An adoption anti-discrimination bill previously introduced in the U.S. House is set to get a new start this week when the bill’s sponsor reintroduces it with modified language.
Rep. Pete Stark (D-Calif.), the sponsor of the Every Child Deserves a Family Act, is planning to reintroduce the bill — which would prohibit discrimination against LGBT people seeking to adopt children — after having introduced it for the first time last year.
Additionally, on March 11, Stark plans to lead a congressional briefing panel on Capitol Hill featuring discussion from experts on LGBT adoption. The dialogue is intended to educate lawmakers on the bill’s importance.
Jennifer Chrisler, executive director of the Family Equality Council, said the reintroduced legislation would be similar in scope to the previously introduced bill, except it would make technical changes and allow for new education opportunities for programs helping children find homes.
“This bill added some language around training and education to help people understand what it is that they can and should do when it comes to looking for potential parents,” she said.
The earlier version of the adoption anti-discrimination bill has 14 co-sponsors. Chrisler said the co-sponsors for the earlier legislation would go to the newer version upon its introduction.
To bar discrimination against LGBT people seeking to adopt, the proposed legislation would restrict federal funds for states that have laws or practices barring LGBT people from taking children into their homes.
Currently, three states bar LGBT people from adopting children. Another seven states don’t permit same-sex couples to jointly adopt. Florida, for example, has a statute in place prohibiting gays from adopting, while Arkansas voters in 2008 approved Act 1, which prevents all co-habitating unmarried couples from adopting children.
The laws in 34 other states are unclear about whether same-sex couples may jointly adopt, sometimes resulting in discrimination.
Chrisler said the legislation is intended to provide an incentive for states so they don’t discriminate and instead “focus on what’s in the best interest of the children, which is really finding the right home for that particular child.”
The legislation, Chrisler said, would help thousands of children in foster care throughout the country find new homes.
“This is fundamentally, at its heart, a child welfare bill that seeks to open up more pools of potential parents to provide a loving, stable home environment to children who need those homes,” she said.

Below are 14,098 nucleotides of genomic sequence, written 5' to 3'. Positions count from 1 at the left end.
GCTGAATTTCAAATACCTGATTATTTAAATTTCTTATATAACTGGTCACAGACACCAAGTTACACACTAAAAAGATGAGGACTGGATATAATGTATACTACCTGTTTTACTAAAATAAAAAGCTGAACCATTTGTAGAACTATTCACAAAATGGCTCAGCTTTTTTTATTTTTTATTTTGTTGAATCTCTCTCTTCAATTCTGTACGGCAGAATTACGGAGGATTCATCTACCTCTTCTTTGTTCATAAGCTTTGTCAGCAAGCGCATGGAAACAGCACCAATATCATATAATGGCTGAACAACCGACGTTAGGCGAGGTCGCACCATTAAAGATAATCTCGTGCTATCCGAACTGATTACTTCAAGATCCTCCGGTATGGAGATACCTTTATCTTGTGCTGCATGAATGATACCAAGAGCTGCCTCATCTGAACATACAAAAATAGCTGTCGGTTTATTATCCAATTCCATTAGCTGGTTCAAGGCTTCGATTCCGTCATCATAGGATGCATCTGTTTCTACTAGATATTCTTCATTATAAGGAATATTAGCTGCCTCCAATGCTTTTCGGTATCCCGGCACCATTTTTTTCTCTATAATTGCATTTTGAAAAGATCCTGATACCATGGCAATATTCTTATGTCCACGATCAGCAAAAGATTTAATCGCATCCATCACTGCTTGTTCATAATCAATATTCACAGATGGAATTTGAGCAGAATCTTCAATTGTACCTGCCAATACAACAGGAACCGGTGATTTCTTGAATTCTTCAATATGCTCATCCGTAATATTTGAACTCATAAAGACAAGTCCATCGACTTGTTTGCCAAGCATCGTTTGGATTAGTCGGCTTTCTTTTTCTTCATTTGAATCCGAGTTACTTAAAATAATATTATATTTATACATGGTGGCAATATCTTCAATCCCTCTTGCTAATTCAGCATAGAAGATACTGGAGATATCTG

Chrisler said about 500,000 children in the U.S. are in the foster care system, and about 120,000 are legally available for adoption.
Children who never find homes have been found to be at greater risk for various problems as they enter adulthood. Chrisler said in 2007, more than 25,000 youth “aged out” of the foster care system, and these children were at higher risk for poverty, homelessness, incarceration and early parenthood.
“A bill like this helps shine a light on the fact that the more available parents that we have to provide loving, permanent homes for children who need them, the better the outcomes for those kids will be,” Chrisler said.
Chrisler said research from the Williams Institute, a think-tank on sexual orientation at the University of California, Los Angeles, shows that more than 2 million LGBT people throughout the country have considered becoming parents, but are barred from existing state laws from doing so.
“If even a quarter of them became foster or adoptive parents, it would meet the needs of all 500,000 children waiting in the foster care system,” she said.
The Every Child Deserves a Family Act is modeled after the Multi-Ethnic Placement Act of 1994 as amended in 1996, which similarly prohibits states from receiving federal funds if they engage in racial or ethnic discrimination when placing children into homes.
Asked whether she thinks Congress will pass the legislation this year, Chrisler expressed uncertainty but noted that advocates will continue to support its passage.
“I’m optimistic that we can leverage this bill to have really good educational conversations,” she said. “I think as anybody who has watched Congress knows, the process of making a bill into a law is a complicated one, but we are going to put all of our energy and all our resources into trying to do just that.”
Chrisler said Stark is optimistic the bill will have a hearing in the House Ways & Means subcommittee to which it’s been assigned.
She also said advocates are working on getting a Senate companion for the bill introduced, although she declined to disclose which senator she was seeking as a sponsor for the legislation.